Kili Gear and Clothing Guide

Please keep in mind this list is a guideline and not gospel. The way I keep warm may be totally different from how you do it.

Some of the items you will only need for one day but you will need them that day (like the ankle gaiters). Also, it does snow and rain from time to time on Kili. So, better to have something and not need it then to need something and not have it. FYI – I like to be prepared.

What’s Below – You have lists for clothing, gear, optional items, what can be rented and tips from REI. If you would like more expert advice on ‘How To Buy’ from the experts at REI – Click Here.

I have added some links (from REI) to items that you may not know. Look for the italicized words.

PLEASE NOTE: High altitude tents and foam sleeping pads are provided.

Boots – Midweight and Comfortable. (Trail shoes if you’re more comfortable in them). Ultimately, you want a comfortable and warm shoe/sock system. One that will work in the lower/warmer altitudes to the colder/higher altitudes. My three summit nights on Kili all were around Zero degrees with the wind.

Camp shoes – some comfortable closed toe shoe that is not your boots. Allows the boots to wear out and give you some comfort and warmth during the downtime in camp.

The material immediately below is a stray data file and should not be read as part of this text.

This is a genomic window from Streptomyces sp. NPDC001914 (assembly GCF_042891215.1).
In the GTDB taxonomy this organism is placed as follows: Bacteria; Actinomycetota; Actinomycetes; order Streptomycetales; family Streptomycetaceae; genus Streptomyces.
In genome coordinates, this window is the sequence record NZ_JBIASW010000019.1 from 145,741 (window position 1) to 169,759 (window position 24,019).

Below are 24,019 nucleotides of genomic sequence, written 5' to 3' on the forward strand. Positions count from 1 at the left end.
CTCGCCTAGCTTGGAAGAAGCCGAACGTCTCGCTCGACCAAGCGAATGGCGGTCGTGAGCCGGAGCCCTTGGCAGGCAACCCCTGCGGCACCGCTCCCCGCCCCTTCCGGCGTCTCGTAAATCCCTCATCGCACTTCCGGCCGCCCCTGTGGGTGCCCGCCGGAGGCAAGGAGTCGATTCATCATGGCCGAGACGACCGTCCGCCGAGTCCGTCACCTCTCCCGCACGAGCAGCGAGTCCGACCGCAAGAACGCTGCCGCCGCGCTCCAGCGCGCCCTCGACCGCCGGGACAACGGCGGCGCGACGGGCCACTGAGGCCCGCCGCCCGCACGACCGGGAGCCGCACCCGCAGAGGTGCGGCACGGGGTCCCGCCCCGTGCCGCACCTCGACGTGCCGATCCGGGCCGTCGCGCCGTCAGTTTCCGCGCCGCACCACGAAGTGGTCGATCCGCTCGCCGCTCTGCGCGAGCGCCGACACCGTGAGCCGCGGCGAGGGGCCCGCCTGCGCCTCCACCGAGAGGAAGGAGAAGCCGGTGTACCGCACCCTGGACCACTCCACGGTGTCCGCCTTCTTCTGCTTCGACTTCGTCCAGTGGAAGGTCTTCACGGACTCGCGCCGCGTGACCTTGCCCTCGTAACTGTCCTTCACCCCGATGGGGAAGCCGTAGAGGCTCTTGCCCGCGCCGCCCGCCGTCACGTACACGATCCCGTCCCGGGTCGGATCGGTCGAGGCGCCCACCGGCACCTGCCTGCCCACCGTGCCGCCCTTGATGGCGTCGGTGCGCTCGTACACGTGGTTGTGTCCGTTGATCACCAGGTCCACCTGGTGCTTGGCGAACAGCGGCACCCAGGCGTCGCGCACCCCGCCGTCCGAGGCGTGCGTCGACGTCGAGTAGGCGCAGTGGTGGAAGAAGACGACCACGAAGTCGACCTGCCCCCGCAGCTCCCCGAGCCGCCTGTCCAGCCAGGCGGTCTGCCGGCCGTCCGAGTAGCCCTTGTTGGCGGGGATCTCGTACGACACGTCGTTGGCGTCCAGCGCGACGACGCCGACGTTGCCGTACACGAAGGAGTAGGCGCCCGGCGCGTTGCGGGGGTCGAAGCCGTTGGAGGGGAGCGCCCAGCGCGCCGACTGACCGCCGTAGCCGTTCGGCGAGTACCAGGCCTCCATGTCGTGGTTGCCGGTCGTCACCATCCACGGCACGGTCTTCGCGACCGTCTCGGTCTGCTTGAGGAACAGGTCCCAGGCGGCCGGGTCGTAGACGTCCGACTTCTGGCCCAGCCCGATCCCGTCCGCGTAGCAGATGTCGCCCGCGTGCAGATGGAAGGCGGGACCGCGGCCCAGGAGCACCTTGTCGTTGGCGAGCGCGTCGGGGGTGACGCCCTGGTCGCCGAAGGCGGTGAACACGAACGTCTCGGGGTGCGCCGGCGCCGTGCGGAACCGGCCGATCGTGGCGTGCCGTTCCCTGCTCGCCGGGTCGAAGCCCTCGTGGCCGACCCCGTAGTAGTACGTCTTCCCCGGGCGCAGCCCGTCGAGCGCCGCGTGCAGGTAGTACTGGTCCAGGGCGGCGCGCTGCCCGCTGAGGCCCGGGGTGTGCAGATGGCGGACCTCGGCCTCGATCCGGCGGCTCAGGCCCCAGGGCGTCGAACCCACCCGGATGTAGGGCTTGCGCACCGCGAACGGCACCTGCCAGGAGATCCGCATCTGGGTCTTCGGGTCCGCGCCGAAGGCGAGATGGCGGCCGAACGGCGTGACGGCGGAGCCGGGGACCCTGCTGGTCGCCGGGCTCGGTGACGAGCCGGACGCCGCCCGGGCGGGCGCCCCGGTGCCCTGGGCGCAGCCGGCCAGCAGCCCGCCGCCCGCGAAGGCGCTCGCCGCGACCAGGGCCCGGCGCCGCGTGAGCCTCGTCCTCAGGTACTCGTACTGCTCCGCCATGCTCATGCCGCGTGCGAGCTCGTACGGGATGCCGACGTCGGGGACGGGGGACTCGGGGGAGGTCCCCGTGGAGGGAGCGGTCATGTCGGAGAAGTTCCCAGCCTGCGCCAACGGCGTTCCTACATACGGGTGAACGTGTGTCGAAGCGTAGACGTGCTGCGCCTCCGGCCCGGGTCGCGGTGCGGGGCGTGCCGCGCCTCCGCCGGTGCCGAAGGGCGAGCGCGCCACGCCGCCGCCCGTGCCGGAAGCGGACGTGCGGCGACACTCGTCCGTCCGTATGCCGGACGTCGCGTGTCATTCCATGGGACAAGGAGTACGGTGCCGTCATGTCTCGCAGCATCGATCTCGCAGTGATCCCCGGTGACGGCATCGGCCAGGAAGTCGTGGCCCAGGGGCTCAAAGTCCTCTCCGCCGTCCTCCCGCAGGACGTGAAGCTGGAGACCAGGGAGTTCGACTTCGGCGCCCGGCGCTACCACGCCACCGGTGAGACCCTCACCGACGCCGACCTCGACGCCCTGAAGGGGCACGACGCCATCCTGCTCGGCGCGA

Socks – 4 to 5 Lt. Trekking socks; 2 Med. to Heavy Trekking socks (depending on how cold you get). This is based on six days on the mountain plus a pair of socks for in camp.

Sock liners – Optional. Used to help wick sweat away. Can help if you blister.

Ankle or Leg Gaiters – You will need these for the summit day. The trail from our summit camp to the summit is almost entirely made of scree (small loose stones). The gaiters will keep the rocks/stones from entering your boots.

Shorts – Optional. It can be pretty warm the first two days and the last day. Convertible Hiking Pants would work well.

Pants – Fleece Pants work well for the medium altitudes. Or wear thermals under your Convertible Hiking Pants (or something along those lines).
For the summit a Gore Tex outer layer or heavy waterproof pants.

Underpants – Normal and a pair of thermal long john’s

UPPER BODY – Wear layers! I wear four layers on the summit night.
Sports Bras – wicking and quick drying

Short Sleeve Shirts – Optional. Same as above with the shorts. It can be warm in the lower altitudes.

Long Sleeve Shirts – You will need Light and Medium/Heavy weight shirts – for night time in camp and for first and second layers. Sweatshirt/polartec/fleece for your third layer.

Coat – Fleece (you can use this as a third layer) and an outer ski jacket of parka (preferably with a hood)

Poncho – In case we get caught in rain or snow. You don’t have to spend too much money on this.

Gloves – liners and wool or ski gloves. A combination that can keep you warm to -20F.

Hat – whatever you like to wear to keep the sun off your face. Ski hat for the higher altitude.